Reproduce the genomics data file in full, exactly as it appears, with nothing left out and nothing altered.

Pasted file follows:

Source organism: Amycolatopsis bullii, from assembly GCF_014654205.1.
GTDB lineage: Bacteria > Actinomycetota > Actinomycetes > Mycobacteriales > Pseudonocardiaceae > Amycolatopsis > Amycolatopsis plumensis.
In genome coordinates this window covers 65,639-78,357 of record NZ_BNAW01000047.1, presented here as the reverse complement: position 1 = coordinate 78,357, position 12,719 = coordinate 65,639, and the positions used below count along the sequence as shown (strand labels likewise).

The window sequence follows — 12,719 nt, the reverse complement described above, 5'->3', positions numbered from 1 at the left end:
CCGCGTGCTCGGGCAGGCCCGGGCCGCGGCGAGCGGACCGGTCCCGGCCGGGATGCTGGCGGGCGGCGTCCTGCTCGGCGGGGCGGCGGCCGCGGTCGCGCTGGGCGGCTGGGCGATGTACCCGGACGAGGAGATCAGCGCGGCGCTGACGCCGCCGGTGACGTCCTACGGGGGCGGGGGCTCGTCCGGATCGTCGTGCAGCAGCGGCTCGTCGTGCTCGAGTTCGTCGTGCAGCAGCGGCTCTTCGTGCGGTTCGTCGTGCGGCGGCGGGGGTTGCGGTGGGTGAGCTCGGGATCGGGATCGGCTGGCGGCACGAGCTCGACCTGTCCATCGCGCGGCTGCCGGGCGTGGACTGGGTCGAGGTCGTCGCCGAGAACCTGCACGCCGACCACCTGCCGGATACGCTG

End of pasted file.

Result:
Source organism: Amycolatopsis bullii, from assembly GCF_014654205.1.
GTDB lineage: Bacteria > Actinomycetota > Actinomycetes > Mycobacteriales > Pseudonocardiaceae > Amycolatopsis > Amycolatopsis plumensis.
In genome coordinates this window covers 65,639-78,357 of record NZ_BNAW01000047.1, presented here as the reverse complement: position 1 = coordinate 78,357, position 12,719 = coordinate 65,639, and the positions used below count along the sequence as shown (strand labels likewise).

The window sequence follows — 12,719 nt, the reverse complement described above, 5'->3', positions numbered from 1 at the left end:
CCGCGTGCTCGGGCAGGCCCGGGCCGCGGCGAGCGGACCGGTCCCGGCCGGGATGCTGGCGGGCGGCGTCCTGCTCGGCGGGGCGGCGGCCGCGGTCGCGCTGGGCGGCTGGGCGATGTACCCGGACGAGGAGATCAGCGCGGCGCTGACGCCGCCGGTGACGTCCTACGGGGGCGGGGGCTCGTCCGGATCGTCGTGCAGCAGCGGCTCGTCGTGCTCGAGTTCGTCGTGCAGCAGCGGCTCTTCGTGCGGTTCGTCGTGCGGCGGCGGGGGTTGCGGTGGGTGAGCTCGGGATCGGGATCGGCTGGCGGCACGAGCTCGACCTGTCCATCGCGCGGCTGCCGGGCGTGGACTGGGTCGAGGTCGTCGCCGAGAACCTGCACGCCGACCACCTGCCGGATACGCTG